I recently read an article written by Joe Posnanski regarding the late great Duke Snider. Admittedly, I knew little of him, other than associating him as one of the game’s great centerfielders. However, there was one passage within the article that immediately caught my attention. Mr. Posnanski was comparing Carlos Beltran’s and Raul Ibanez’ playing style in the outfield. Over the same stretch of real estate, Ibanez looked like he was running for his life uphill, against the wind dragging an anchor. Beltran, on the other hand, was silky smooth like a Lena Horne track and a scotch on the rocks on a cool summer night. (For the record, those are my comparison descriptions, not Mr. Posnanski’s). To get to the point, he identifies Carlos Beltran as the better outfielder, further stating:
“And yet … I have absolutely no doubt that Beltran has been booed countless more times for his defense than Ibanez. Why? Well, in part because Beltran has the curse of gracefulness. Beltran never quite looks like he is giving full effort. He never seems to be pushing against the edges of his potential. There may be some truth to this — maybe Beltran has not always given full effort, and maybe he has not always lived up to his potential. But who does? Anyway, he is trying much harder than it looks like he’s trying.”
The curse of gracefulness. Garret Anderson instantly came to mind. Never looked like he was running that fast, or swinging that hard. I remember local media ripping him for lack of hustle. To make another admission, I was not a Garret Anderson fan back in the late nineties. Back then I was an Erstad, Salmon, and DiSarcina guy. It seemed like we always had a crowded outfield and Garret was always talked about as a potential trade candidate. I was all for it, especially after watching Erstad try to single handedly take down the centerfield wall. That was more my style. When they traded Edmonds rather than Anderson, I was baffled. How could they trade the guy that made arguably the greatest centerfield catch ever over the guy that trotted around in left?
You see, I had been fooled by the curse of gracefulness. I, like many others, mistook his smooth style and quiet demeanor as lackadaisical and aloof. I mistook his often bland expressions as those of boredom. Man oh man, was I wrong.
As we closed out the nineties and moved into the 2000’s, I began to see him in a different light. I think a lot of it had to do with some significant events in my own life. In 1997 I joined the Marine Corps. In 2000 my first daughter was born. As I worked full time at a bank, was a Marine Reservist, and went to school at night to finish my degree, I really started to appreciate hard work and tenacious determination. As I discovered that good things do not come easily, I started to really see and appreciate just how great Garret Anderson was as a player and an individual. During the time when sports stars were more interested in making cell phone calls from end zones and steroid fueled sluggers were busy inflating their heads (literally and figuratively) and home run numbers, there was Garret Anderson.
You never knew how good he was because he never talked about it. Pretty much no one outside of Anaheim knew how good he was until the 2003 All Star game. It was the ALCS in 2002 that really made me a fan of his. He closed out a game three win against the Twins with a sliding catch in shallow left……and he smiled! And not just any smile, it almost jumped off his face! He did have a personality! My daughter and I, then two, danced in the living room. She had no idea what was going on, but we were having a blast. After that, he slowly crept into my consciousness. My previous assessments of aloofness and a lax attitude were replaced by a quiet leadership style, hard work ethic, and an easy going confidence that appeared to be contagious. And man, he just kept on hitting!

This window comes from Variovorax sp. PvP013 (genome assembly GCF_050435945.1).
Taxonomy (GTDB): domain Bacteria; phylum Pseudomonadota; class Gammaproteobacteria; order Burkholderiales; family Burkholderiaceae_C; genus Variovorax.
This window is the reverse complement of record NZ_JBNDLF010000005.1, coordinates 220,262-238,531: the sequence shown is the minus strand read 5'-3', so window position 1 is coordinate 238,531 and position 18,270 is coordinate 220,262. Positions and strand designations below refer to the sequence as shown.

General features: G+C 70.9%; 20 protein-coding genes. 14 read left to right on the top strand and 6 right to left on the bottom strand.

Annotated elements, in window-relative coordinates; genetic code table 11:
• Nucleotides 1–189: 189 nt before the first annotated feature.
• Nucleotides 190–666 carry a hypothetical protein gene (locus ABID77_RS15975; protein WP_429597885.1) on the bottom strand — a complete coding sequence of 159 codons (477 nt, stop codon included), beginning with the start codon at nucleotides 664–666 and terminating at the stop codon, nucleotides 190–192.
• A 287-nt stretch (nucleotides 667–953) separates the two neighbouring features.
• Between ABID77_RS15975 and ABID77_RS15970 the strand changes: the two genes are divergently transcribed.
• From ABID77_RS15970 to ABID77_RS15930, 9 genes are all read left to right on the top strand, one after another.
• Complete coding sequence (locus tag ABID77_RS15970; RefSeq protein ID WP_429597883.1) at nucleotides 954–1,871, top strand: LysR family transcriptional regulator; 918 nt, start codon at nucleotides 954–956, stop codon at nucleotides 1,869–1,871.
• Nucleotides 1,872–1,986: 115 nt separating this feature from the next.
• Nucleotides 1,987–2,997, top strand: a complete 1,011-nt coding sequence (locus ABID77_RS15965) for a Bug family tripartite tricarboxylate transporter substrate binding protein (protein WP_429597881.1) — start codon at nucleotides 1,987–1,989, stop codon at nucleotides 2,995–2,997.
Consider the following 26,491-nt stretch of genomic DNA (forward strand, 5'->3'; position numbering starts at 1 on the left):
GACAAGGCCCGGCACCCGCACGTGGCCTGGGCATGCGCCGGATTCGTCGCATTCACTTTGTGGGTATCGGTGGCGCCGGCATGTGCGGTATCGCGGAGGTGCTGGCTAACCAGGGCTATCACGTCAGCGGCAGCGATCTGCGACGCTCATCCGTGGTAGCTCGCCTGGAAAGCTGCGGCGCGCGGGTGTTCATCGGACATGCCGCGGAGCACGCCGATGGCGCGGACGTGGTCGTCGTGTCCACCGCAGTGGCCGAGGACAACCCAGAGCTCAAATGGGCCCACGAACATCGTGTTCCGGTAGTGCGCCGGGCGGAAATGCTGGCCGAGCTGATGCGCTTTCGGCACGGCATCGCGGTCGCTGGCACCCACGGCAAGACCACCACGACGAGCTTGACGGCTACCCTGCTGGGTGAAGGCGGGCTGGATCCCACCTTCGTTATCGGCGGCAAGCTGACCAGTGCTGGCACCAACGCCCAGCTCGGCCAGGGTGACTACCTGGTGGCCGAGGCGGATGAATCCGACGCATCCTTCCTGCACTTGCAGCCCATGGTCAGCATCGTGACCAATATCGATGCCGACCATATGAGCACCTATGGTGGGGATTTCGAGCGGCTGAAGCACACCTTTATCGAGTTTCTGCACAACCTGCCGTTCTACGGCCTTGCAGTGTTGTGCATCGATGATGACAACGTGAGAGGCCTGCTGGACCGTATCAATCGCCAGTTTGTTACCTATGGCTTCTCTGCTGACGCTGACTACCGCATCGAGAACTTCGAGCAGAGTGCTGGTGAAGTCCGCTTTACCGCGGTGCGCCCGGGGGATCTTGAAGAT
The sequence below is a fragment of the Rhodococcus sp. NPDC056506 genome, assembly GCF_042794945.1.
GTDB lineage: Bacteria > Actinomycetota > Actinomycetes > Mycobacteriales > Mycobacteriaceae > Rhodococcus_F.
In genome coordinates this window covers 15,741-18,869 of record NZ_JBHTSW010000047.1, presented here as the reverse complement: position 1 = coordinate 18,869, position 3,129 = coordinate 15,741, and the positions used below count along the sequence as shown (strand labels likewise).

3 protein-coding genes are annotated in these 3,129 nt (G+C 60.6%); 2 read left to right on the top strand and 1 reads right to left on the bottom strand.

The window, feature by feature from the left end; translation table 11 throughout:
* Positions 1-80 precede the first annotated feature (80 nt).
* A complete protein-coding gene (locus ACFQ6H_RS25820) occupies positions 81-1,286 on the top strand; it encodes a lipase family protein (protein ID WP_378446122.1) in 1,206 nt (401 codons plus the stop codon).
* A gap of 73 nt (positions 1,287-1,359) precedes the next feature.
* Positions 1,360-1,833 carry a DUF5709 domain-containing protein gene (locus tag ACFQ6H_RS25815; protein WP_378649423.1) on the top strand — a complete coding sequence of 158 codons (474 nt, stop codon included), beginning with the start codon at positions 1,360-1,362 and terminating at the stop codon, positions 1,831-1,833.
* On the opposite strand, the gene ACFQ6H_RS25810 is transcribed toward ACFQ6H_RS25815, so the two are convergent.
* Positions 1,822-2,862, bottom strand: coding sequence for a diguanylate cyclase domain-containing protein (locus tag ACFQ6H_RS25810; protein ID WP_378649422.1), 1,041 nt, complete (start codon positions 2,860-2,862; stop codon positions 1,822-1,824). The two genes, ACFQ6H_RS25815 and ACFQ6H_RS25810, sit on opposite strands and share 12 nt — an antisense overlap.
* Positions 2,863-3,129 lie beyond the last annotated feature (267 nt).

Incidentally, Garret Anderson became my daughter’s favorite player. She almost got his autograph at a 2007 game but lost out in the mass of kids (and adults) as he walked over to the stands. When games were on, I would yell when he was up to bat, and she would come running in to watch, cheering when he got on base, and sulking off if he did not. I was very thankful that she had chosen an athlete to admire that was not a self-absorbed diva mega star, but a blue collar all around solid guy. GA never made a bad headline, gave back to the community, and just played the game. The curse of gracefulness transgressed the field of play and permeated his personal and professional life outside the diamond. Of all the curses to have, this one is not bad. Not bad at all.
So how do I title this entry? This bloggers favorite player retires? Nope, Bobby Grich is my all-time favorite. Sorry Garret, he got there early on. You will have to come back as a coach to beat him out. All time Angel’s great? Too generic. All around great guy? It states the obvious. The curse of gracefulness? I feel that would take away from both the recent passing of the Duke and Anderson’s retirement announcement.
No, I think I will leave the title as is. Over the course of his career he inspired in me many emotions, from general dislike, to frustration, followed by indifference, respect, admiration, and finally, dismay when he was let go by the Angels. I will forever argue that letting him go was a mistake.
So Garret, thank you for being a great player for a fan like me to follow, for being a great role model to our youth, and for setting a shining example that it is not about accolades or contracts, but how you play the game. Enjoy your time with the family, and the deserved well wishes from the fans, coaches, and peers.